How Not to Destroy Your SEO Efforts While Rebranding Your Website
Rebranding a business is not an easy task. There are many things to think about and lots of new copy and messaging that needs to be created. When it comes to changing your business website, design is always at the forefront and search engine optimization often gets overlooked…
We’ve outlined six steps to take to ensure that your website does not lose its rankings while going through a rebrand.
How to Rebrand Your Website Without Losing Rankings
- Confirm the proper tools and access.
- Setup your development environment.
- Identify and measure post-launch KPIs and set a benchmark.
- Prepare the implementation documents
- Monitor and measure closely
Let’s expand on each.
1. Confirm the proper tools and access
The first thing you will need to do is ensure you have all the tools and access that you need to plan, execute, and measure the rebranding of your website. This is what you will need to get started:
Google Search Console
The Google search console (formerly Google Webmaster Tools) will give us a snapshot of what’s happening with our website. From 404 ‘not found’ pages, to crawl errors and search traffic, if there’s a concern with the website this is where we should be checking to see what happened.
Measuring how well the website is currently performing from an organic traffic standpoint will give us a good benchmark during our rebranding efforts. It will also help us identify any potential issues that the new website may have in the search engines.
Hosting and registrar access
You will need access to your hosting account to setup the development website and implement the redirects we created. The registrar account will allow us to properly setup name servers and make sure everyone will be able to access the new website.
2. Setup Your Development Environment
Develop the new website in a separate environment – Since you will be moving domain names during this rebranding, you should setup the new domain on its own hosting account or at least in its own hosting environment. This will eliminate any confusion during the development and avoid overwriting any of the files from the old website while it’s still live.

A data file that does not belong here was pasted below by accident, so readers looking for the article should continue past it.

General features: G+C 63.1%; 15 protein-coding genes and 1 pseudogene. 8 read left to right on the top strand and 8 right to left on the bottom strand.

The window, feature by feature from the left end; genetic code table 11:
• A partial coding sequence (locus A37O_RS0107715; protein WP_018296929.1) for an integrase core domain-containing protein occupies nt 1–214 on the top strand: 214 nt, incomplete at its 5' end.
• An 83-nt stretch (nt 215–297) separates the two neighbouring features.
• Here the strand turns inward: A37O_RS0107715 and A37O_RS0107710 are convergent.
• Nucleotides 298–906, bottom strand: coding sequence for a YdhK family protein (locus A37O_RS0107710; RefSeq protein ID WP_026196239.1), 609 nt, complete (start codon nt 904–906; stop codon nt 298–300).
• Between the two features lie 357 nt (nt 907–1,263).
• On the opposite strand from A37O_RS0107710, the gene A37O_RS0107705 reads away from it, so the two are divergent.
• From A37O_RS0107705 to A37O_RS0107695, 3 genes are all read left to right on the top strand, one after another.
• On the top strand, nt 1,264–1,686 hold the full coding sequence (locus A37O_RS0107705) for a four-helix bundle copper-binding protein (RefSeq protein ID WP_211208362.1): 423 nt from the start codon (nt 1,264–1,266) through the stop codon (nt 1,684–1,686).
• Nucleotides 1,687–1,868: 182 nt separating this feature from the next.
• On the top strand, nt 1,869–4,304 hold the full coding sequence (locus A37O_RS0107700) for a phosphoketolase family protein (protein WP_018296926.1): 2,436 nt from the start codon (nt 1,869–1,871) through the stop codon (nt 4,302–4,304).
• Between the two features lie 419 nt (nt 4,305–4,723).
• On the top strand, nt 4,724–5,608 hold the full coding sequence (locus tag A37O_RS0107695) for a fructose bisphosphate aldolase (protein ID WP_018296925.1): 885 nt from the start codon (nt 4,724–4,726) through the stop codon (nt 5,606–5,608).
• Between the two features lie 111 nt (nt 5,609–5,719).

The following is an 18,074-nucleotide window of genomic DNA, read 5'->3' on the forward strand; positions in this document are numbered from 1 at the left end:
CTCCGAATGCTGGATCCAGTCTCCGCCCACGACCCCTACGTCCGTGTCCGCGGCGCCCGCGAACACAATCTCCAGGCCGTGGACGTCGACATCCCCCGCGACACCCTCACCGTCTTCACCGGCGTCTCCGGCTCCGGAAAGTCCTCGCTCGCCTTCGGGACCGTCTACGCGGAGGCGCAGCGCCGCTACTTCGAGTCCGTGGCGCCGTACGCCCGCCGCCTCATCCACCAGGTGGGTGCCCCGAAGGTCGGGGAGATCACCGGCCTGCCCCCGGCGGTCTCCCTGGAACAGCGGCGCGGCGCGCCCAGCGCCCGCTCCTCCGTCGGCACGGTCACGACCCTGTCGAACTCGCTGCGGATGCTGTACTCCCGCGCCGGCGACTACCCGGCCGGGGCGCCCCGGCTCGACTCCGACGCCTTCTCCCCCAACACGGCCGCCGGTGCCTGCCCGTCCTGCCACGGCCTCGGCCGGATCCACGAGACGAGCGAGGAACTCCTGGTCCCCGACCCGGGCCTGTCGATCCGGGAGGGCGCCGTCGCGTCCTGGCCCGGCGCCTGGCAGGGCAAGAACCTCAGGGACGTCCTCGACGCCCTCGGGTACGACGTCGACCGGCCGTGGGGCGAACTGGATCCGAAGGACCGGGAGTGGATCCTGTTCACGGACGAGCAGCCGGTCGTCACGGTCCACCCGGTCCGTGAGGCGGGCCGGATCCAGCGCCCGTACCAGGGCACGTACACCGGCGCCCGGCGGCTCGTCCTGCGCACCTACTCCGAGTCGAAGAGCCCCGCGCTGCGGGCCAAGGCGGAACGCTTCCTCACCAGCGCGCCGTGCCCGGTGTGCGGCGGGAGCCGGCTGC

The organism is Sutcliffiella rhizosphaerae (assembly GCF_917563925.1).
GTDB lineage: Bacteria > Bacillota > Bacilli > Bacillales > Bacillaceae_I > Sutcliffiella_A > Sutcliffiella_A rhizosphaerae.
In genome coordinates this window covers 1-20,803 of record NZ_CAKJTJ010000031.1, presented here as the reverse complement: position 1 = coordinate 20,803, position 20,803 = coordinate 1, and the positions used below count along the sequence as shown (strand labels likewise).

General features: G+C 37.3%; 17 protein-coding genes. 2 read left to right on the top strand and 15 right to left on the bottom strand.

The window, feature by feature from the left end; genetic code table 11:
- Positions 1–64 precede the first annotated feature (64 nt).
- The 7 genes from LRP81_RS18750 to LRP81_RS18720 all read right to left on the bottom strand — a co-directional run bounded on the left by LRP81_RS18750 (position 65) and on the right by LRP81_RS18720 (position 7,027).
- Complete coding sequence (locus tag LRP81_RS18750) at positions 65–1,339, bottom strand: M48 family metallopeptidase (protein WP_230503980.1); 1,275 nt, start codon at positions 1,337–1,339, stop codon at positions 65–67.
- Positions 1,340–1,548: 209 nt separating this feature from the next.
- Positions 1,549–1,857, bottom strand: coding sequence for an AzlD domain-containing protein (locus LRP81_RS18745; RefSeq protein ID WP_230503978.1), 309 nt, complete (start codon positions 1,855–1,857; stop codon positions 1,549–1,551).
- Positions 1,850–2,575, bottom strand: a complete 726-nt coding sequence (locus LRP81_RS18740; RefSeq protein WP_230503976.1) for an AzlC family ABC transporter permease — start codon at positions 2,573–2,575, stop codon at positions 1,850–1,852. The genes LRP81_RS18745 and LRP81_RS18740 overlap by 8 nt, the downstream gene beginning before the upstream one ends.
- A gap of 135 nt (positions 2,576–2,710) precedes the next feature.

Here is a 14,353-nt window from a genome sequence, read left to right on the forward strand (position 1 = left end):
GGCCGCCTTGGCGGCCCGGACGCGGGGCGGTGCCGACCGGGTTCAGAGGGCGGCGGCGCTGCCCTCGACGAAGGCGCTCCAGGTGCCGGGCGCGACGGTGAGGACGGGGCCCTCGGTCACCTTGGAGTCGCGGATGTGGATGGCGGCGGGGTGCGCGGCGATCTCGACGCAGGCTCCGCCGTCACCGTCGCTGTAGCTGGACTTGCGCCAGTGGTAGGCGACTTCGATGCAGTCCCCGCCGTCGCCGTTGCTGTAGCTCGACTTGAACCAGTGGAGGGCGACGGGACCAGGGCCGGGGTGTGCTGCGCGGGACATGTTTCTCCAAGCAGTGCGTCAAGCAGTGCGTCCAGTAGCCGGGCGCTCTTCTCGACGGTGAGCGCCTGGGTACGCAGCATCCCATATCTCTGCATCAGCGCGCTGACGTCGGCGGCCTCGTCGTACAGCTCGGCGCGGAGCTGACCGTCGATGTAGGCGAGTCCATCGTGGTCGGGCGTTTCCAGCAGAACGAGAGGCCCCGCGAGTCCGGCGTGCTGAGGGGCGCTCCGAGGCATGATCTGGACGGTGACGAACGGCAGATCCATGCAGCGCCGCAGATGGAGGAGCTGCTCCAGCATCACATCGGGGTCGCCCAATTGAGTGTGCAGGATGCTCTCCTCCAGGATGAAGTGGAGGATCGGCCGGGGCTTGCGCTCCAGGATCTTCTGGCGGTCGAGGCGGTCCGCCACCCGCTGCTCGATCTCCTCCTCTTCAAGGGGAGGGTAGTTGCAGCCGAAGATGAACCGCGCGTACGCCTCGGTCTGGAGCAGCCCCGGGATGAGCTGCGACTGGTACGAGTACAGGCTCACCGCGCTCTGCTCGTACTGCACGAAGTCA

Do not allow search engines to index your development website. While the new site is in development it should be live and accessible; however, it should be blocked by the robots.txt file from the search engines. You don’t want any issues with duplicate content while you build out the design and copy for the new website.
Backup the old website content and data. You may not plan on using old content nor will you likely plan on reverting back to the old website, but it’s still very important that you hold on to a backup just in case something goes wrong. Maybe you forgot to move over specific documents? Backups save lives 🙂
3. Identify & Measure Post-Launch KPIs & Set a Benchmark
In order to best monitor for problems and to measure the success of the website rebrand, we’ll need to know how the old website was performing. If you are not generating reports on a consistent basis, you will need to pull some historical data in order to set a benchmark of organic performance.
In Google Analytics, you can pull data on organic traffic, organic conversions, landing pages, and mobile and tablet data. This is a good starting point to setup a benchmark. From here, you’ll want to define the new goals for your new website, and determine what are the important KPIs to measure moving forward.
4. Prepare Your Implementation Documents
Vovia recommends having at least the two following documents before launching your new website.
301 redirect document.
Chances are you will be restructuring your website URLs. For example, oldwebsite.com/what-we-do/ may become newwebsite.com/services/. The 301 redirect document should identify all of the URLs on your old website and indicate where they will be redirected to on the new website.
Having this document in place and executing what you have planned out will ensure that all incoming links bring value to your new website, and that visitors will not experience 404 not found pages during the transition.
This will need to be implemented at launch through your .htaccess file within your old hosting account.
Keyword mapping document.
Once you have the new website structure planned out, it is important to know which pages will be optimized for the keywords that you are currently focusing on. A keyword mapping document outlines the page URLs, keywords, meta data, and titles for each page. Combining this with the above 301 document and all the existing website’s link juice and rankings should remain consistent if not improve.
Now it’s go-time! Launch your new website, implement the redirects, and ensure the keywords are properly mapped.
Congratulations. You’ve just rebranded your website.
6. Monitor & Measure Closely
It will be very important to continuously monitor organic performance over the next two months. As Google indexes the new website and implements the 301 redirect properly, a lot will be happening.
You will want to make sure that you are checking Google Analytics and Google Search Console to see if there are any red flags as far as problems with the website or organic performance.
It’s important not to overlook your current organic performance and rankings during a website redesign or rebranding. If you have any questions about the above steps or would like a hand development a plan for your rebranding initiatives, feel free to send us an email. We’ll be happy to take a look for you.